uPVC is based on the polyvinyl chloride polymer, however, in order to make the material suitable for use as a window, a number of different additives and stabilizers are used. These special heat and UV stabilizer additives are an essential part of any PVC formulations destined for the manufacture of PVC-U windows.
uPVC (unplasticized polyvinyl chloride) is based on the polyvinyl chloride polymer; however, in order to make the material suitable for use as a window, a number of different additives and stabilizers are used. These special heat and UV stabilizer additives are an essential part of any PVC formulation destined for the manufacture of PVC-U windows.
The choice of stabilizer will largely depend on the particular end application, and there are good technical reasons why certain stabilizer types are used for specific applications. Stabilizers often comprise a metallic component together with various organic compounds; the simple elemental form of a metal is never used. There are several types of metal salts and soaps used to stabilize PVC for window applications.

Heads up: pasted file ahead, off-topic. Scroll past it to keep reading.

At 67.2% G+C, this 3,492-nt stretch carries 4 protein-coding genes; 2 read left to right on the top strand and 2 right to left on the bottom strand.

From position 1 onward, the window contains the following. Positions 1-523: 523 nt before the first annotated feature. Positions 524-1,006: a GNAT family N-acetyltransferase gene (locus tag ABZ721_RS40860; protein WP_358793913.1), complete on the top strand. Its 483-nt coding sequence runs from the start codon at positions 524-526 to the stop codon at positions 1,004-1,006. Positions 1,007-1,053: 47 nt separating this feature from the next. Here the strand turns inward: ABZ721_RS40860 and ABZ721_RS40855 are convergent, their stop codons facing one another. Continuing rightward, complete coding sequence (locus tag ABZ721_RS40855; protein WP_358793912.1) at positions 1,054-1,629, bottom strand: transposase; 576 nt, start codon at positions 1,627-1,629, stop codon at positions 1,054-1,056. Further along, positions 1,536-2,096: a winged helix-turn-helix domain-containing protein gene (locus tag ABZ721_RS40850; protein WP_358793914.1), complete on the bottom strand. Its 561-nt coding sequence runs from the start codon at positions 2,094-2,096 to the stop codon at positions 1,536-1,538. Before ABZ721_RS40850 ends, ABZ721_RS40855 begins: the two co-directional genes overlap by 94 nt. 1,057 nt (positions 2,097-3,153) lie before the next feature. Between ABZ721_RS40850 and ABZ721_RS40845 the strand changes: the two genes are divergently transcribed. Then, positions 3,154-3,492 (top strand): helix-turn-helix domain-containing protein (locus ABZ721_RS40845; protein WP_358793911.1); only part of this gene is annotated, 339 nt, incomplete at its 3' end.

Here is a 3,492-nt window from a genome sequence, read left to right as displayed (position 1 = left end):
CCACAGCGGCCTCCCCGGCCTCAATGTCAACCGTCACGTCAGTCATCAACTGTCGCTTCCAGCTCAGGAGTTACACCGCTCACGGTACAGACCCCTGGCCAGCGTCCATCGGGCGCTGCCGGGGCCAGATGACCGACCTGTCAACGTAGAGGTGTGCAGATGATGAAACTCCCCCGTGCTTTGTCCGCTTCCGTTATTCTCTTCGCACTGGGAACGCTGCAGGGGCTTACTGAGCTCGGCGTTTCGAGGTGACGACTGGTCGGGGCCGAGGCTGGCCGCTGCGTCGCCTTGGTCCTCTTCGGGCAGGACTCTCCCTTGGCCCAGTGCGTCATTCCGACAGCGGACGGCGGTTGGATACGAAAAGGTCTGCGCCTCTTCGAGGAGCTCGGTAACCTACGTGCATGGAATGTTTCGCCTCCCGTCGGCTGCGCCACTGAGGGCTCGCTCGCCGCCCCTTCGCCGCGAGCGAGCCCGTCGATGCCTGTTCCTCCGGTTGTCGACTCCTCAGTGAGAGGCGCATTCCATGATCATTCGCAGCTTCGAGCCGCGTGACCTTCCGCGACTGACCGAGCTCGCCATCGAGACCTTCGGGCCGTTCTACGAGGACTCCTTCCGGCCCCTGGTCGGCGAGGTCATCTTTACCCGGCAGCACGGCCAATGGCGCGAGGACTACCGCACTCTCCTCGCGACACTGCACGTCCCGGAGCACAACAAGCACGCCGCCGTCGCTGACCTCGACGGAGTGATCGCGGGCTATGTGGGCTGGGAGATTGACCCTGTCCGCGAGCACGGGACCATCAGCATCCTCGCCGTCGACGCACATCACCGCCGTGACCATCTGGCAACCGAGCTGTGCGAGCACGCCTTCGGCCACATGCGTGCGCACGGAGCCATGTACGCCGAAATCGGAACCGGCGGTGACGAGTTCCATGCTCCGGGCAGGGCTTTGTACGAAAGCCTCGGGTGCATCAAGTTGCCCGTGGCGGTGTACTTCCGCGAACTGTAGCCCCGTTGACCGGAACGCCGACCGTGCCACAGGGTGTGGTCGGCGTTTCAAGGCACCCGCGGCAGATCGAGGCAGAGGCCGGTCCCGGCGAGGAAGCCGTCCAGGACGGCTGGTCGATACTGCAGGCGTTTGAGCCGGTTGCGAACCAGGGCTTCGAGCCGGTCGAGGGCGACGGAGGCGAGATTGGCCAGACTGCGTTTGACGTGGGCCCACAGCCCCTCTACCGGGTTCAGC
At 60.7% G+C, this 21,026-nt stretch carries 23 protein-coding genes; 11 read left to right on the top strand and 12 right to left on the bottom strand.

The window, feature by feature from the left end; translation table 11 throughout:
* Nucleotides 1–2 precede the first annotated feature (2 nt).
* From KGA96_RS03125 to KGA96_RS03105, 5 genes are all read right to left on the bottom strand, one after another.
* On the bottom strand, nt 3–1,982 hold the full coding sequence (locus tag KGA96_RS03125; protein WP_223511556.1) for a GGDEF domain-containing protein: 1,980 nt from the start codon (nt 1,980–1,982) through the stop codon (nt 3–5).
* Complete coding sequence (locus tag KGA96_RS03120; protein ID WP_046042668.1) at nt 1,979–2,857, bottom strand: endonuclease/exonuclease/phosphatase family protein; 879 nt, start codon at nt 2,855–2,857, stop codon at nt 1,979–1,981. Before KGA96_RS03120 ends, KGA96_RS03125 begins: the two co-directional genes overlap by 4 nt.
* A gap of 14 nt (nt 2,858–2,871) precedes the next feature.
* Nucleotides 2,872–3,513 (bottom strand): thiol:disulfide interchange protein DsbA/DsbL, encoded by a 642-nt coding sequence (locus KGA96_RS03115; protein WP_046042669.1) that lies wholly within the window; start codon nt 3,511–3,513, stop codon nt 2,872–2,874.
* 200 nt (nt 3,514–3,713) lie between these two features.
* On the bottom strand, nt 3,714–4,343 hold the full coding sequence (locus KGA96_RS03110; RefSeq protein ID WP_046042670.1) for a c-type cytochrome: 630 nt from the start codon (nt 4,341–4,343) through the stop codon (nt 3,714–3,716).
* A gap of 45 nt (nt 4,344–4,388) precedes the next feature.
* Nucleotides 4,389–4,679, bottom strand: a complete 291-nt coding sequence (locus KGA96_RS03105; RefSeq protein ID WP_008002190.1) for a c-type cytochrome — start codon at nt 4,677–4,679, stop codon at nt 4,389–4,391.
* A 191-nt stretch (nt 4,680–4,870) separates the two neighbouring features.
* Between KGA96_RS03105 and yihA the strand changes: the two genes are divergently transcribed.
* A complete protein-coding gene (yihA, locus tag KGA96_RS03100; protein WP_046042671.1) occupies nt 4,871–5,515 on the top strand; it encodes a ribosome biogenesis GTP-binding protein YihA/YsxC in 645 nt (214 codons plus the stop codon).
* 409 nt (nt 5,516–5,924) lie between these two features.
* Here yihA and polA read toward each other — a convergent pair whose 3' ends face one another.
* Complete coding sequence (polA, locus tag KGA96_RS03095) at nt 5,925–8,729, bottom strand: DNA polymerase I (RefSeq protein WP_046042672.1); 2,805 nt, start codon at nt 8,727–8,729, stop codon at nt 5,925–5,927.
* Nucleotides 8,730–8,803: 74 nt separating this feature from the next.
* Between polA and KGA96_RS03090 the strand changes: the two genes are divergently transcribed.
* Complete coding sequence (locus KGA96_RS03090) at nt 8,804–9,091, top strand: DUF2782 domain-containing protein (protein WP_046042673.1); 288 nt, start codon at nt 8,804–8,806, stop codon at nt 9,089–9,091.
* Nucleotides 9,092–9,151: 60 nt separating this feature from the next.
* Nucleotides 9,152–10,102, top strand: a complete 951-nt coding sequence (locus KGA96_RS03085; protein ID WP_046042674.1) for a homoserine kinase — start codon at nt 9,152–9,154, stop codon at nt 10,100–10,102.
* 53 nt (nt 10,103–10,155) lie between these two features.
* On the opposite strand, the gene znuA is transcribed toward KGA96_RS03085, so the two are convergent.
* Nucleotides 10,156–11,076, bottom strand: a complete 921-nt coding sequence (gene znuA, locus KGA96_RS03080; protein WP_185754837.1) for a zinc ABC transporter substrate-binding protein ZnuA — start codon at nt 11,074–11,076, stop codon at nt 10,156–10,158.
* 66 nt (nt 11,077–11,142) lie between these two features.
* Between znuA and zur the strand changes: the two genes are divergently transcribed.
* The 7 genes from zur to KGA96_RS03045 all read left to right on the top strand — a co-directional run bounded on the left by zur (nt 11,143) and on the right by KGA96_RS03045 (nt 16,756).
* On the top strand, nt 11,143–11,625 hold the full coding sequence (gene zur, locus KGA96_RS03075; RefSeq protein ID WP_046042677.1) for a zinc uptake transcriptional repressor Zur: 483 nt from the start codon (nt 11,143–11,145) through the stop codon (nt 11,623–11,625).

uPVC windows are produced using segments of profile, which are sliced and consolidated to determine the state of the window. These profiles are delivered by constraining liquid PVC through an exacting bite of the dust. The material is cooled very quickly before being sliced to length. The evenness, squareness, and straightness of the profile are kept up by the plan qualities of the profile and the tooling.
The windows are then created from bits of profile that have been sliced to the right size. These bits of profiles are combined using either warm combination welding or T-joint connectors. Steel or aluminum fortification segments are settled inside the uPVC profiles to give extra quality where required.